The financial sector faced challenges earlier this year following the collapse of two regional US banks and the rescue of Credit Suisse. While financial companies are still impacted, there are measures in place to prevent further contagion. Despite the volatility, global financials remain a favoured asset class with strong potential based on valuation-driven analysis.

Staying Invested

At times of uncertainty, staying invested is vital to achieving long-term investment goals. Selling investments during uncertain periods is likely to be detrimental to your financial objectives.

Holding large amounts of cash may seem appealing in a rising rate environment, but interest rates still remain below inflation. From an investment perspective, the majority of global markets are still beating cash on a one, three, and five-year basis according to Morningstar data to 20th June.

Investing involves periods of setbacks and navigating them requires a balance between conviction and diversification. We have always recommended holding a robust, diversified portfolio and this is especially important at the moment given the crosscurrents and longer-term opportunities that will arise.

To highlight an example of the benefits of staying invested, the graph below highlights the journey of an average medium-risk investment over the past 23 years. This period covers three other significant market events including the impact of 9/11, the financial crisis of 2008/09 and Covid in 2020. As you will see, there has been a period of time before investments have recovered their value after each fall, but they have always recovered to result in a higher investment value. This emphasises the importance of remaining invested so as not to miss out on the recovery in value of your investments.

To illustrate this point further, there is a large amount of evidence on the benefits of staying invested, and particularly the downside of missing even a small number of the strongest performing days in the market and the impact this can have on investment returns. The following table illustrates this with the performance of the FTSE 100.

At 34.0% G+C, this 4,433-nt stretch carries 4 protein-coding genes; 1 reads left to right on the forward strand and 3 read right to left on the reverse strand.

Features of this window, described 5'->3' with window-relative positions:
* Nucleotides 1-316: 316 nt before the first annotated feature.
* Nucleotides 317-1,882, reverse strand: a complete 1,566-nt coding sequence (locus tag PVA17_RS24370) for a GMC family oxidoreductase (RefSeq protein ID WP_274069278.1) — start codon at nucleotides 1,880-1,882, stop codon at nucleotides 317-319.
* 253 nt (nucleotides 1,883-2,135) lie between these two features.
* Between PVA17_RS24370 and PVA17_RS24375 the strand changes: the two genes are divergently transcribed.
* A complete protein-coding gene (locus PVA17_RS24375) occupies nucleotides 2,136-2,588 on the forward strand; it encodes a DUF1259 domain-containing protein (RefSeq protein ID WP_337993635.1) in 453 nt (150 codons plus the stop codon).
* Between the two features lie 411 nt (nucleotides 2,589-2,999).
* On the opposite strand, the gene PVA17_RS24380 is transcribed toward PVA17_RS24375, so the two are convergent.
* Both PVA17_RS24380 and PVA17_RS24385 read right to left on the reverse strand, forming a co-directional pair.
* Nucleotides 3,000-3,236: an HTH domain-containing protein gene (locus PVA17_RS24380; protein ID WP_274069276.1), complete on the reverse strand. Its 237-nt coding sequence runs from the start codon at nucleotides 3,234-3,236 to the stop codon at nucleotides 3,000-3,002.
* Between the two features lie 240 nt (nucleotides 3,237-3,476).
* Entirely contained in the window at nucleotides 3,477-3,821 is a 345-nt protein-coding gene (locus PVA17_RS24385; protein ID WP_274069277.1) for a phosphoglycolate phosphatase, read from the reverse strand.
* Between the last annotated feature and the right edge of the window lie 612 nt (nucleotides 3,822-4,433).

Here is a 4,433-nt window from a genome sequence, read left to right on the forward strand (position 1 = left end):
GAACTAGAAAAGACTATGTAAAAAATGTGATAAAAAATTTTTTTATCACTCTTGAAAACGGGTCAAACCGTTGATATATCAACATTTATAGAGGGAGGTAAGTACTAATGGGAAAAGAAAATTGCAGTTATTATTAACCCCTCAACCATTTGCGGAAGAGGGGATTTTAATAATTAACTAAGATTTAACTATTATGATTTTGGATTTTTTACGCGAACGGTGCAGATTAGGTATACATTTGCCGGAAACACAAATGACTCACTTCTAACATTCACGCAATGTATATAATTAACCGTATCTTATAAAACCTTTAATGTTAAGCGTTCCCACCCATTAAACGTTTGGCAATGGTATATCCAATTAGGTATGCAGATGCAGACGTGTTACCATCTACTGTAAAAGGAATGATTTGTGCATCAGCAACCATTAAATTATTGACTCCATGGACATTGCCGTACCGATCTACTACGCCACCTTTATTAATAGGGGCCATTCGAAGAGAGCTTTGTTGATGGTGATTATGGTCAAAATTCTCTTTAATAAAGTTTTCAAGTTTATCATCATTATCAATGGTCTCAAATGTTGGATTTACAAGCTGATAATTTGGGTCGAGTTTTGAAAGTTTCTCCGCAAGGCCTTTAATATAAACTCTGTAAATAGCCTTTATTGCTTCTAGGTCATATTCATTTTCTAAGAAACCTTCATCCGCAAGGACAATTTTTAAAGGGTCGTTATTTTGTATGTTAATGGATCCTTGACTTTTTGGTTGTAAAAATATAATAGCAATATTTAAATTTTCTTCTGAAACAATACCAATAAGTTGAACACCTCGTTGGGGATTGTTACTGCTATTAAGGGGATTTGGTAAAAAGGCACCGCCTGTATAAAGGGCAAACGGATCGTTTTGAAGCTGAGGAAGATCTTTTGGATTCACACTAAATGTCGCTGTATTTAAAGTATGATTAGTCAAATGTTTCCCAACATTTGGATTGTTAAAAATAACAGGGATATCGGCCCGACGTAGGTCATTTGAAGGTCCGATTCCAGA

Time in the market is more important than timing the market


While 2023 has been more favourable for investors than the previous year, risks and uncertainties persist in the market.

As your financial advisers, we are dedicated to navigating these challenging market conditions with prudence and diligence. Our investment strategy remains focused on your long-term financial goals, risk tolerance, and individual financial plans. Diversification continues to be a core principle of our investment approach, allowing us to mitigate risks and capture potential opportunities.

If you have any questions or need further information, please don’t hesitate to contact our team. We appreciate your trust in us as your financial planning firm.

Best regards,
Jonathan McDowall

Henderson Loggie Financial Planning Ltd is authorised and regulated by the Financial Conduct Authority.

Past performance is not indicative of future results and no representation is made that results where stated, will be replicated. Investment values rise and fall and the value of them is not guaranteed. On encashment, you may not get back the amount invested.